Anyway, we crawled into sleeping bags early and slept the night away …

2012 Nakusp HU Trip – Day 5

19 August 2012 – Since we had time and nothing else to do but wait and talk we figured out the options.

There was no way Louise wanted to ship the bikes and she didn’t want to cut my trip short by heading straight home. So we figured if we have to ride 3 days to get home, we might as well ride the three days to Nakusp, then we could rest up for a few days before heading home over 2 days. So I modified the plan and figured that we could head back to Jasper, then to Clearwater, BC., then Vernon, BC, and then Nakusp.

While it looks like Louise is going to cry, she’s actually just making a sad face

Finally released from the hospital at about 5am, we headed back to the hotel to sleep for as long as we could and we’d just take it easy for the rest of the day. I had already called the hotel to get the room for an extra night – turns out that the hotel had already earmarked our room for someone else, so they had to do some juggling to make everything work. I have to admit I did use the “sick wife card” to get the guy to do what I wanted – which was to not move rooms.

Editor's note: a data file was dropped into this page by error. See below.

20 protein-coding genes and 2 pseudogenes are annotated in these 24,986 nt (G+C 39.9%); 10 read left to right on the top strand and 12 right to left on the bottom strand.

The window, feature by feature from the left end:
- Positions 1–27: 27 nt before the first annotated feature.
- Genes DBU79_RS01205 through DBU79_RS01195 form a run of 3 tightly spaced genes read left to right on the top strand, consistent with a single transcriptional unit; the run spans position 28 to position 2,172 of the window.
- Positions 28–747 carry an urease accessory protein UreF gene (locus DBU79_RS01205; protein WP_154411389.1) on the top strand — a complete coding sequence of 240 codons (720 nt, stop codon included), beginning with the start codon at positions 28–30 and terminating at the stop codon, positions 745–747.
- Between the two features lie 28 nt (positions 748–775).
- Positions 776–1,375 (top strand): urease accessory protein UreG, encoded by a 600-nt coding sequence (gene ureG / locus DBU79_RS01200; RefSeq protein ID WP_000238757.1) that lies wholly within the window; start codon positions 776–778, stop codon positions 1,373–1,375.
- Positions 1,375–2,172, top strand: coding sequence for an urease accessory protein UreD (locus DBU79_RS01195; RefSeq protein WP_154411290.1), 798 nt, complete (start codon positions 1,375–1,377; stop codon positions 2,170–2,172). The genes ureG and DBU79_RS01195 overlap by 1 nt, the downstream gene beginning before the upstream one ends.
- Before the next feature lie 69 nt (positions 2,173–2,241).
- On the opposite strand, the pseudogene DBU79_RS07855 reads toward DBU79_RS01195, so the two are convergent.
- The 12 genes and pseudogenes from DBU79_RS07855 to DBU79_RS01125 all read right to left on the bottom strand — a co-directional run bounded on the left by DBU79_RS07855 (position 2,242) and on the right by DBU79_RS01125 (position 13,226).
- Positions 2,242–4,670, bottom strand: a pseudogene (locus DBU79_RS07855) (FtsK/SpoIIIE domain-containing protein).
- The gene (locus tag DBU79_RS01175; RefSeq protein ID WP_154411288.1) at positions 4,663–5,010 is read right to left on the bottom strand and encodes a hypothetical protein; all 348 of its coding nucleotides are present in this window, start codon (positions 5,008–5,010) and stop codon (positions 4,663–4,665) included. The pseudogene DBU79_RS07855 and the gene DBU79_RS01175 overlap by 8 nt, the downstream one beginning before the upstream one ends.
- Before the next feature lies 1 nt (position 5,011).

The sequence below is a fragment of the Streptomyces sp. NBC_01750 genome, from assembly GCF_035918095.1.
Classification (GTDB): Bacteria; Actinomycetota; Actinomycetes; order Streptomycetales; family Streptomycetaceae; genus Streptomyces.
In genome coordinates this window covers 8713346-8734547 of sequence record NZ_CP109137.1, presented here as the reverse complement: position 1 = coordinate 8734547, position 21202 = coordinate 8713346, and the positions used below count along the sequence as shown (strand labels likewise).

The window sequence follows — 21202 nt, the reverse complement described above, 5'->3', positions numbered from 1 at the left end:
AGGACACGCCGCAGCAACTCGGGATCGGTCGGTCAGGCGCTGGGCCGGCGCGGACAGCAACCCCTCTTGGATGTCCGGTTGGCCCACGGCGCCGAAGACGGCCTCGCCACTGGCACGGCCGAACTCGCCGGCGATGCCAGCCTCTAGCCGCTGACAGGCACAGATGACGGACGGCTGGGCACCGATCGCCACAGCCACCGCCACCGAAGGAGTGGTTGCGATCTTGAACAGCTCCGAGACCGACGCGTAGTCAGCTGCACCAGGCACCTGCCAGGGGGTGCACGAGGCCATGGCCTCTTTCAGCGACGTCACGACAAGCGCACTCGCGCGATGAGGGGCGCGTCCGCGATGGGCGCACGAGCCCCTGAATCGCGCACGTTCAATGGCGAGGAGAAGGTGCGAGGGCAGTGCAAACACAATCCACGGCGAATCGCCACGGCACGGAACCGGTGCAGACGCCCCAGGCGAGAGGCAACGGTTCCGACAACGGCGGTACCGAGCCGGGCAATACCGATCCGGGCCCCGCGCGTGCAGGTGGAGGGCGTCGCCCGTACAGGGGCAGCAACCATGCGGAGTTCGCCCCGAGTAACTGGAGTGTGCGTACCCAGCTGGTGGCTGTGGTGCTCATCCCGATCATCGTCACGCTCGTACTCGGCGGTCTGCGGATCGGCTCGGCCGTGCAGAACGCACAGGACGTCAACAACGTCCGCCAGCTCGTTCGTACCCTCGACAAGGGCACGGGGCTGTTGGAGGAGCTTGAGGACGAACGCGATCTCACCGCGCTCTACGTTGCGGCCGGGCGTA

Later on in the early afternoon while Louise snoozed, I got bored and decided to go clean the bugs off the front of the bikes. So I popped down to the lobby and asked the front-end folks if I could borrow some rags, a bucket and some detergent.

After a few minutes of calling and to and fro, they came up with an old bucket, some rags and some detergent. There was no obvious convenient place to fill the bucket with water, so … I filled it up in the bathroom and went on out to the parking lot to wash things up.

It was blazingly hot outside in the sun, but I did manage to get the bug guts off the bikes and they looked a lot better.

Later we had dinner at the Five Guys Burger and Fries a short walk up the road. It was the first time I’d been to one, but Louise had been to one in Calgary before and knew what to do and expect. It was a good burger, not the best ever, but pretty good. On the way back to the hotel we stopped by the Starbucks for a triple vente extra-hot latte for me and a Chai Tea latte for Louise.